La Lettre écarlate

République des Lettres

Texte intégral révisé suivi d'une biographie de Nathaniel Hawthorne, préface de Julien Green. La Lettre écarlate, c'est le "A" de "Adultère", la lettre majuscule que Hester Prynne est condamnée à porter en permanence sur sa poitrine, "fantastiquement brodée d'écarlate et d'or", pour expier son péché mortel devant la communauté de Boston, à l'époque -- celle du procès des sorcières de Salem -- modeste colonie de la très puritaine Nouvelle-Angleterre. Elle a en effet eu un enfant avec le jeune et pieux pasteur Arthur Dimmesdale alors qu'elle était encore mariée à un homme qui l'avait abandonnée pour aller vivre avec les Indiens. Revenu sous une fausse identité pour assister au supplice de son épouse, ce dernier se vengera en empoisonnant le pasteur. Roman noir du puritanisme, du scandale et de la culpabilité, "La Lettre écarlate" est le chef-d'oeuvre de Nathaniel Hawthorne et l'un des grands classiques de la littérature américaine.

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Like all of Hawthorne's novels, "The Scarlet Letter" has but a slender plot and but few characters with an influence on the development of the story. Its great dramatic force depends entirely on the mental states of the actors and their relations to one another, —relations of conscience, — relations between wronged and wrongers. Its great burden is the weight of unacknowledged sin as seen in the remorse and cowardice and suffering of the Rev. Arthur Dimmesdale. Contrasted with his concealed agony is the constant confession, conveyed by the letter, which is forced upon Hester, and has a double effect, — a healthful one, working beneficently, and making her helpful and benevolent, tolerant and thoughtful ; and an unhealthful one, which by the great emphasis placed on her transgression, the keeping her forever under its ban and isolating her from her fellows, prepares her to break away from the long repression and lapse again into sin when she plans her flight. Roger Chillingworth is an embodiment of subtle and refined revenge. The most striking situation is perhaps "The Minister's Vigil," in chapter xii. The book, though corresponding in its tone and burden to some of the shorter stories, had a more startling and dramatic character, and a strangeness, which at once took hold of a larger public than any of those had attracted. Though imperfectly comprehended, and even misunderstood in some quarters, it was seen to have a new and unique quality; and Hawthorne's reputation became national.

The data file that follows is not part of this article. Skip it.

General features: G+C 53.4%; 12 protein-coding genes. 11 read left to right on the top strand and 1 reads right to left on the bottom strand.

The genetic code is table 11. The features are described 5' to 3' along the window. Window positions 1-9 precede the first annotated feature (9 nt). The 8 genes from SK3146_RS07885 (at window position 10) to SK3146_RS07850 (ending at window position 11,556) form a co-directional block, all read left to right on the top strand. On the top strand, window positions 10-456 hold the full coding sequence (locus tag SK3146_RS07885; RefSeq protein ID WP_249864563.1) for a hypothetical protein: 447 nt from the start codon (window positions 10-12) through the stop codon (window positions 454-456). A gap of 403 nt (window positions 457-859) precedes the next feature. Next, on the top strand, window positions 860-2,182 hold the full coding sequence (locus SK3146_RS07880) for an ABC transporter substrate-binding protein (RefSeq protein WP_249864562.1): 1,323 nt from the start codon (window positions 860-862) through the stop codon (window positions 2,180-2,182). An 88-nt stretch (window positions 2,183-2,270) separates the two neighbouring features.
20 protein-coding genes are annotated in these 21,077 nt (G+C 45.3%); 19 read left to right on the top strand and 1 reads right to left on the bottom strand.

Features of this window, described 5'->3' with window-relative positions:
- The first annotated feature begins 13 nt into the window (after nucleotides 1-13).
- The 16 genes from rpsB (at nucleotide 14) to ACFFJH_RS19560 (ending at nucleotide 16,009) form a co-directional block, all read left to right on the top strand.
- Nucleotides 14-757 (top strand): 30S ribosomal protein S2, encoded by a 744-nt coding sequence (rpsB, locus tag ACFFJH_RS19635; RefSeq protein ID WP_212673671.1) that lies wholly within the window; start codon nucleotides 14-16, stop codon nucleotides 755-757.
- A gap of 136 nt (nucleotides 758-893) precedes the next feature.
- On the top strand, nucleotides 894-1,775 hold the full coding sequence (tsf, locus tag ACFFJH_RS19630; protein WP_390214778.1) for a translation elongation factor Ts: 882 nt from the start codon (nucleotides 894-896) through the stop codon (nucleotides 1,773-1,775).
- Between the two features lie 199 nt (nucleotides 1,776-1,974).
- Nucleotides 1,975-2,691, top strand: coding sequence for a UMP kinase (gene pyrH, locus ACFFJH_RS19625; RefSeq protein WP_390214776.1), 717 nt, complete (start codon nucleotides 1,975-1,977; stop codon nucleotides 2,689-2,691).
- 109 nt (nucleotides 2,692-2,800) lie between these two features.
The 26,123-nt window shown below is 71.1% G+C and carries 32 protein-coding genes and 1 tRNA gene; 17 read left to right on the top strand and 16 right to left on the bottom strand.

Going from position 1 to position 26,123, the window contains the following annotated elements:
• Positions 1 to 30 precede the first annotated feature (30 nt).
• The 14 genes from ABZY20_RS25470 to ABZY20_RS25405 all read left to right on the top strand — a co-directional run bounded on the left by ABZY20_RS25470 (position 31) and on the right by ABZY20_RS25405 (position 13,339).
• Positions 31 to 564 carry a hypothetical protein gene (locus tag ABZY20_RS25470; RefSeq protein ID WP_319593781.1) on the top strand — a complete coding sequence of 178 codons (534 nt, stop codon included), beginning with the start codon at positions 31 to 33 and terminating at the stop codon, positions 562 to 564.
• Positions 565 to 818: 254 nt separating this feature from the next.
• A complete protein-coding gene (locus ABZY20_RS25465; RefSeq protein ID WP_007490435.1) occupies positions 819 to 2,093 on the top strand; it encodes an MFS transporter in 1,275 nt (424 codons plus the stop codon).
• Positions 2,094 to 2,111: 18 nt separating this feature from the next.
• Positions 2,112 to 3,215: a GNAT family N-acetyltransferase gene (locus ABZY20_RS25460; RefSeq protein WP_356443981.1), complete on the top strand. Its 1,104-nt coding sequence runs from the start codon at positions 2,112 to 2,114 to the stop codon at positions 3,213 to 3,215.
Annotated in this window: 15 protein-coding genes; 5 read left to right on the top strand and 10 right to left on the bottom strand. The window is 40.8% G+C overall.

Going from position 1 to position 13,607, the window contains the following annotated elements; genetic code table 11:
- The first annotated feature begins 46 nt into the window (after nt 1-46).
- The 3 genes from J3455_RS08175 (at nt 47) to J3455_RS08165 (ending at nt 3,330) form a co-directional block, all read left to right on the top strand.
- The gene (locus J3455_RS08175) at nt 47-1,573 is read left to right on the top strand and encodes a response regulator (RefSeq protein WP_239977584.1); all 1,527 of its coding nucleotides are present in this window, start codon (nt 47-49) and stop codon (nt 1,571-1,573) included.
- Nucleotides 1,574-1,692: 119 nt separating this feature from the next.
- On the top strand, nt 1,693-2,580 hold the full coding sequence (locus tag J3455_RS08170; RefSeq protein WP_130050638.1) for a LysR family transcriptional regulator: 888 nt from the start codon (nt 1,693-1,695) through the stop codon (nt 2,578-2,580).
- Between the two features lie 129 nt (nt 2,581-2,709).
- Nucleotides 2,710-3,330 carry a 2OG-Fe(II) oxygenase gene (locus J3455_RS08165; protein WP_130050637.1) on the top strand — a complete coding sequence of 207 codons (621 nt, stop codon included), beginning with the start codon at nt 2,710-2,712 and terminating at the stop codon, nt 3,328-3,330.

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République des Lettres
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Published on
Aug 29, 2016
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Fiction / Classics
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